AKIRA 35 Years Later: Looking Back at One of The Most Influential Animated Films of All Time

by Rubén Palma
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Akira is a Japanese manga series, created by Katsuhiro Otomo, who was inspired to create Akira, by the social and political turbulence, such as: Government corruption, youth rebellion and the dangers of unchecked technological progress, that were taking place in Japan during the 1980s. He was also inspired by the science fiction writings of American authors, such as Philip K. Dick and William Gibson, as well as directors, like: Stanley Kubrick and George Lucas.

It was originally serialized in Japan from 1982 to 1990 and later adapted into an animated film in 1988.

Set in a post-apocalyptic future, the plot takes place in the rebuilt city of Neo-Tokyo after a devastating World War III. The story revolves around two teenage friends, Kaneda and Tetsuo, who become involved in a government conspiracy focused on secret experiments on psychic powers. Tetsuo acquires powerful psychic abilities, which quickly spiral out of control, resulting in a catastrophic face-off between him and Kaneda.

Since its release, Akira has had a significant influence and impact on Japanese animation and the cyberpunk genre. It played a pivotal role in popularizing anime and manga in the Western world, and inspired a new wave of interest in Japanese culture. Akira also helped to establish anime as a serious art form, with its stunning animation, complex narrative, and mature themes.

Akira’s technical accomplishments were extraordinary for its time. Its intricate hand-drawn animation, meticulous attention to shading, lighting and intricate camera movements were groundbreaking. The film was a pioneer in using computer-generated imagery (CGI) and set the stage for future anime productions, such as Ghost in the Shell (1988), Neon Genesis Evangelion (1995), and Attack on Titan (2013), to name a few.

Moreover, Akira’s themes of power, corruption, and the consequences of technology have continued to resonate with audiences around the world. The dystopian future depicted in the film has been referenced in many other works of science fiction, and the characters and imagery have become iconic in pop culture.

Over the years, Akira’s influence has transcended beyond cyberpunk and manga culture, and in 2017, the good folks behind the film, teamed up with the iconic streetwear brand Supreme, for a limited edition clothing collection, featuring imagery from the film. Kanye West has also been known to be a fan of Akira, and has referenced the film in his work. In 2007, he released a music video for his song “Stronger“, that was heavily influenced by the visual style of Akira, featuring scenes inspired by the film’s motorcycle chases and Neo-Tokyo setting. The music video even included a direct reference to the character Tetsuo’s iconic red cape. These are just a few examples of the collaborations that have involved Akira or its creators over the years.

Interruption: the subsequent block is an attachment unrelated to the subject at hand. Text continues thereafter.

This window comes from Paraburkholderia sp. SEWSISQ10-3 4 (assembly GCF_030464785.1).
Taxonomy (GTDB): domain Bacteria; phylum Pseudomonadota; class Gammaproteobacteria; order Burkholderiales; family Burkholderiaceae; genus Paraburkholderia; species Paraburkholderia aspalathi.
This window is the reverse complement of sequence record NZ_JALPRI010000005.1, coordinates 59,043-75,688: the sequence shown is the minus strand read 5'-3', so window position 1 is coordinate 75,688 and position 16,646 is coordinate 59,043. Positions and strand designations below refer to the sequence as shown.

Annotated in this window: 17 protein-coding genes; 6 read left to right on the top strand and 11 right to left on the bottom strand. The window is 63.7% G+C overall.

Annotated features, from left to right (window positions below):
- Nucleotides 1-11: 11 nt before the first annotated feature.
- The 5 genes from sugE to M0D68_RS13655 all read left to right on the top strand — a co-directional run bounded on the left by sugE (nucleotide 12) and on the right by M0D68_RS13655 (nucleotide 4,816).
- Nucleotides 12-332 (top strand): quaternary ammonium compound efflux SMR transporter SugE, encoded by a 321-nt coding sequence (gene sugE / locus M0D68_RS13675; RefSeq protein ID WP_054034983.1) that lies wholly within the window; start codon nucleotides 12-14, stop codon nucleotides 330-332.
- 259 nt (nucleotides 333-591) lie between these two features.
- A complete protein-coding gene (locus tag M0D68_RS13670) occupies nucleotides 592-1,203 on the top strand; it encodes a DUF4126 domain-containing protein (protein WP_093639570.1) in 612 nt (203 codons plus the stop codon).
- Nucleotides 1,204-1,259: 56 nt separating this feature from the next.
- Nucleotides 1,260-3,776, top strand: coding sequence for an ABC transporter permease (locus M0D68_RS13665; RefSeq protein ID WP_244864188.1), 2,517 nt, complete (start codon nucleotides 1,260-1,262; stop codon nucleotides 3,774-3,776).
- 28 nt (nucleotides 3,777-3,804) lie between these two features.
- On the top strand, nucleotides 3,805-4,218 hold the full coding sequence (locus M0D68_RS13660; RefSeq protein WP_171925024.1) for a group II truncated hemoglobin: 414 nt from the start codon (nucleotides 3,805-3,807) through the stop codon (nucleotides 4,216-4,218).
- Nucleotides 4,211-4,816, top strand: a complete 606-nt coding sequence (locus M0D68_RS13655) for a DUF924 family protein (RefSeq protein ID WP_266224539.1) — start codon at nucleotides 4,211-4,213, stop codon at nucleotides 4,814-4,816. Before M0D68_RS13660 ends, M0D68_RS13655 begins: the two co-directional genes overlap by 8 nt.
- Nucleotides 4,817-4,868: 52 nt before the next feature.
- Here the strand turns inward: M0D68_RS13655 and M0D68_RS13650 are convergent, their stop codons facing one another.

Supreme x Akira – Image via. Supreme

Are we getting a new Akira movie?

A new live-action movie adaptation, was originally slated to be directed by Taika Waititi, who also co-wrote the script with Michael Golamco. Despite Warner Bros. Pictures holding the rights to a live-action adaptation of the iconic manga since 2002, the project has faced repeated challenges in getting off the ground, resulting in it being stuck in development limbo.

The original release date was originally set for May of 2021, however, Waititi left the project to direct “Thor: Love and Thunder” (2022), causing an indefinite delay and returning the film to development limbo once again.

As of April 2023, Waititi has expressed his intention to resume work on the film after completing the upcoming Star Wars movie.

Looking back:

Looking back, the legacy of Akira, is one of innovation, influence, and cultural significance. It is widely regarded as one of the greatest anime films to have ever been made. Even today, 35 years after being released, it continues to be influential in popular culture, as well as being celebrated and admired by fans and critics alike.


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